Well, it seems CMHC is raising it's premiums for new mortgages by approximately 15% starting 1 May 2014. What this will do is increase the cost of buying a new home, estimated to be $5 per month to the average Edmonton home buyer. Not a lot of cash but still, will be your cash. The trick is to have a firm sale on your new home before the deadline. This will beat the premium increase. Here is a quick breakdown:
|Loan-to-Value Ratio||Standard Premium (Current)||Standard Premium (Effective May 1st, 2014)|
|Up to and including 65%||0.50%||0.60%|
|Up to and including 75%||0.65%||0.75%|
|Up to and including 80%||1.00%||1.25%|
|Up to and including 85%||1.75%||1.80%|
|Up to and including 90%||2.00%||2.40%|
|Up to and including 95%||2.75%||3.15%|
|90.01% to 95% – Non-Traditional Down Payment||2.90%||3.35%|
Apparently, the other two private mortgage insurance companies Genworth and Canada Guaranty have already matched this increase, too. You can read the full information on CMHC's website. How do YOU think this will affect home buying within Canada? Please comment below or privately thru my contact page.
Edmonton House-hunting couples have many important decisions to make together – from deciding on a new-build condo or century-old bungalow to agreeing on the ideal neighbourhood and the type of mortgage that will work best for them.
According to research from TD Canada Trust, 73% of Canadians bought or expect to buy their first home with their significant other. Since a home is the biggest purchase most couples will make, Farhaneh Haque, director of mortgage advice at TD Canada Trust, provides her top three tips to ensure couples are on the same page before hitting any open houses.
"The last thing couples want is an unwelcome surprise when they're about to sign on the dotted line," Haque said. "By speaking with a mortgage specialist well before you've entered the pressure-cooker of the house hunt, couples can make informed decisions that can save money and stress in the long run."
Check out my mortage calculator page where I also have contacts for excellent mortgage specials to help you find that great mortage deal.
Believe it or not, even in these rough economic times, the average age of the first time home buyer has been gradually decreasing. In 2008 the average age was 35 years old, and in 2011 the average age dropped to age 30. Personally, I think of all the people I know that bought a home in the last few years and many of them are 27 years old or younger (my youngest home buyer was 19 years old!), which has raised the question: are they different challenges to first-time home buyers because of their age?
It turns out, yes, different circumstances call for different situations, and if you’re a 30 something or younger individual thinking of buying a home, here are some things you need to consider.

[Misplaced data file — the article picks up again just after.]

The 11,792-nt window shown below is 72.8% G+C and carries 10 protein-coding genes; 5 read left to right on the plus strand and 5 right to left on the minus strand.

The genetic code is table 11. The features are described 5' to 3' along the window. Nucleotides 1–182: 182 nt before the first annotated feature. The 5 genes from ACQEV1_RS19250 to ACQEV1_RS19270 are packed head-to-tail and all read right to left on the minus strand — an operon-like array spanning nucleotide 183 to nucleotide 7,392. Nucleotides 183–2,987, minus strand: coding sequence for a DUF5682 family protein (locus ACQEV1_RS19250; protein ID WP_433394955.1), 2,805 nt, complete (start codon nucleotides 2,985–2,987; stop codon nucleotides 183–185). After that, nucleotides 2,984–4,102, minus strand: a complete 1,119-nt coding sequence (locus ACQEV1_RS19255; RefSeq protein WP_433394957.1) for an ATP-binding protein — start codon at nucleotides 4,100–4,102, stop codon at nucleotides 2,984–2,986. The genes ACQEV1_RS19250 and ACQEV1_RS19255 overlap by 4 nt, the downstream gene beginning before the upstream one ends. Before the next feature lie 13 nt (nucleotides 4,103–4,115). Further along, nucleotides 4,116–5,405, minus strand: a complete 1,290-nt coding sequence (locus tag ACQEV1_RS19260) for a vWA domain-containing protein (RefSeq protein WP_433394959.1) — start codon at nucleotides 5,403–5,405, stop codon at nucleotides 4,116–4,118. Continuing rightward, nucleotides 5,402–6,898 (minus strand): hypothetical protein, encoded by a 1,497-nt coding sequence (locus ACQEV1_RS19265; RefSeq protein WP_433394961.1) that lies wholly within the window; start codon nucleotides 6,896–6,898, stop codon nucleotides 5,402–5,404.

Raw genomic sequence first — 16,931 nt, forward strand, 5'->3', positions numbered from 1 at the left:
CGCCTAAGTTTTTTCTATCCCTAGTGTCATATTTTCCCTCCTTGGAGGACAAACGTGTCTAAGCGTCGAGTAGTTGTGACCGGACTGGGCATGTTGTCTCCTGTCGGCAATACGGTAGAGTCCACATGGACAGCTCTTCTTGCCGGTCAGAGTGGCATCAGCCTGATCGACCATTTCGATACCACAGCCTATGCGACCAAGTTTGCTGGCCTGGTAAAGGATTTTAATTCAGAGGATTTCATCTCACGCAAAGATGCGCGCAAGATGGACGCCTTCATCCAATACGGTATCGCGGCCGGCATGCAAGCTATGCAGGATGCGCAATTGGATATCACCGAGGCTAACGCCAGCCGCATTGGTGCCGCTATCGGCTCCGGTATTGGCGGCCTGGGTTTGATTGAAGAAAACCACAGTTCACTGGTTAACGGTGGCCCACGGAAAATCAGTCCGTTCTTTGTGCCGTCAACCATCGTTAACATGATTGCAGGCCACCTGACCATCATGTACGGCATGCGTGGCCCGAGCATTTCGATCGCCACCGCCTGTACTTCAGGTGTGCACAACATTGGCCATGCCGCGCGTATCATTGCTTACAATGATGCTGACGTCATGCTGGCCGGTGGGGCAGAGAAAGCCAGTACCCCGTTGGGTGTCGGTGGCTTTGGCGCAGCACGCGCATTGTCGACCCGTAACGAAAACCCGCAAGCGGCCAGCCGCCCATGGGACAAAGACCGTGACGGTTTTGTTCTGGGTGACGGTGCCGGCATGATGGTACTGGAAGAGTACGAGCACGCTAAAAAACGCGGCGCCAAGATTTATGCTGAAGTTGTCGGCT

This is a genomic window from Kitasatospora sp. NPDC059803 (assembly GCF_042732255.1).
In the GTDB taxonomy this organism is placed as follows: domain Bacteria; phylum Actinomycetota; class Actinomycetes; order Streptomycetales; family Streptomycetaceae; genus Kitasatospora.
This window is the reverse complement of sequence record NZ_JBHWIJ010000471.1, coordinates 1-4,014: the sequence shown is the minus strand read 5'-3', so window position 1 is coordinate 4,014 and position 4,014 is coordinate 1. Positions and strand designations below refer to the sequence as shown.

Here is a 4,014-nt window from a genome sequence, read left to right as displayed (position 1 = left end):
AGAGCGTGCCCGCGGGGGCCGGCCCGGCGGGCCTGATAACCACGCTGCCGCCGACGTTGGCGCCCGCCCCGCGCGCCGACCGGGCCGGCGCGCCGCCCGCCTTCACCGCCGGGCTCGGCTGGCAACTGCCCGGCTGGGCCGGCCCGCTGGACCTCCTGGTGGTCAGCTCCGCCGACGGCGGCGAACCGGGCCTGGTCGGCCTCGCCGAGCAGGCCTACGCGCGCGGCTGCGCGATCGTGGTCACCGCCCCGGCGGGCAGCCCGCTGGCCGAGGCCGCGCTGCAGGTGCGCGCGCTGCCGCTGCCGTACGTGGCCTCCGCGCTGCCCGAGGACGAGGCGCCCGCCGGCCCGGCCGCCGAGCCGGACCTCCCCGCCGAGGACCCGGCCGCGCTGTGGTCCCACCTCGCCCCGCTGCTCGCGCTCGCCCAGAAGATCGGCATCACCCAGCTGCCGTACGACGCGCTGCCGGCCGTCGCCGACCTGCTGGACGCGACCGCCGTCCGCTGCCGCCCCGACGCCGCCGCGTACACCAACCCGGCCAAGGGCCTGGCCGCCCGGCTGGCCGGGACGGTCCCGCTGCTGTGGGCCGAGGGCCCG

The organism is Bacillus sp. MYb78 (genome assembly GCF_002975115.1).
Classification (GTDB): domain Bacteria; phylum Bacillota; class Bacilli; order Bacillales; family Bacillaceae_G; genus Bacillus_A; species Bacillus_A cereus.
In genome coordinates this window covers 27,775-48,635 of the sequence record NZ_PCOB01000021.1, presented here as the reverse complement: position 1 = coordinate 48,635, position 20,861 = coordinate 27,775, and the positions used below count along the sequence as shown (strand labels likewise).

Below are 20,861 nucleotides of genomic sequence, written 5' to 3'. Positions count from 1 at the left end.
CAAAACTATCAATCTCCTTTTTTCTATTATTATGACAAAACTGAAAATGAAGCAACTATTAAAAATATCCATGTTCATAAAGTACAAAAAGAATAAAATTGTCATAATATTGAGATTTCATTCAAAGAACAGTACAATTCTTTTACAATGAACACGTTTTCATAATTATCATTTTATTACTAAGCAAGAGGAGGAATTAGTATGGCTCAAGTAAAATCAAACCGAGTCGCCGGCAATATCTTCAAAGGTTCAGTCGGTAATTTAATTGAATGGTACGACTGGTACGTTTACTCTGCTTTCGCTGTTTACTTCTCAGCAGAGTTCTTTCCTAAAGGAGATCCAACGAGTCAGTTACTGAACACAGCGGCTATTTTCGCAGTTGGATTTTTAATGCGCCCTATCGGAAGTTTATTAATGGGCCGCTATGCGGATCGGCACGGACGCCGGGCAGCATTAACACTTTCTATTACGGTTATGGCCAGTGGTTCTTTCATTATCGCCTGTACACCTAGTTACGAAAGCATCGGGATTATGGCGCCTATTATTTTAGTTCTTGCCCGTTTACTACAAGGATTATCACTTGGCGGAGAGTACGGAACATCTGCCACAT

1.) Do I have a substantial down payment? An obvious challenge of buying a home at a younger age is clearly not having as much time to save money for a down payment as your older counterparts. A smaller down payment means a higher monthly mortgage payment, which is often why so many people choose to wait a few years more to save up enough money in order to have a monthly payment they can afford. Today you need minimum of 5% of purchase price to meet CMHC criteria. More is better.
2.) What will my mortgage rate be? Part of the criteria in applying for a loan is job stability, meaning you need to show that you have been working at a particular job for a long amount of time. For many 20-30 year olds, the length of time they have been at a job is particularly small simply because they haven’t been a part of the workforce very long. It’s perfectly natural to skip from job to job to job during your college years, as you often have different requirements that need to be met (class schedule, moving, wage changes, seasonal work, etc.). However, this doesn’t particularly reflect well when applying for a home loan. Rates today are in the low 3%.
3.) Are my expectations realistic? Many young home buyers simply have no idea just how much certain features cost. A “decent amount of space” might be a completely unreasonable requirement for a 25 year old looking for an affordable place to live in SW Edmonton. Let’s be honest, the words ‘SW Edmonton’ and ‘affordable’ don’t often appear in the same sentence.
4.) Am I ready? Every first time home buyer will need to ask themselves this question, but a young home buyer especially. A younger individual usually has more variables in their life. Are you in a stable job that you will most likely stay in (or even want to stay in) for the next 10 years? Are you sure you won’t have to move (career, relationships, family issues) in the next 10 years? In addition, research has shown that the brain isn’t even fully mature until around age 25, so are you sure you will even want to still own a home in a few years?
5.) Am I able to put in the work? For any first time home buyer, you have to be ready to put in a little bit of elbow grease, but for a younger home buyer, you really need to be ready to do some home renovation projects. A smaller down payment and a likely higher mortgage rate means you will probably have to limit your search to homes that need a little bit of work, and you’d better be ready (read: have the energy and skills) to fix it up a bit.
Can you add to these questions young buyers need to ask themselves? If so, please reach out thru my contact page.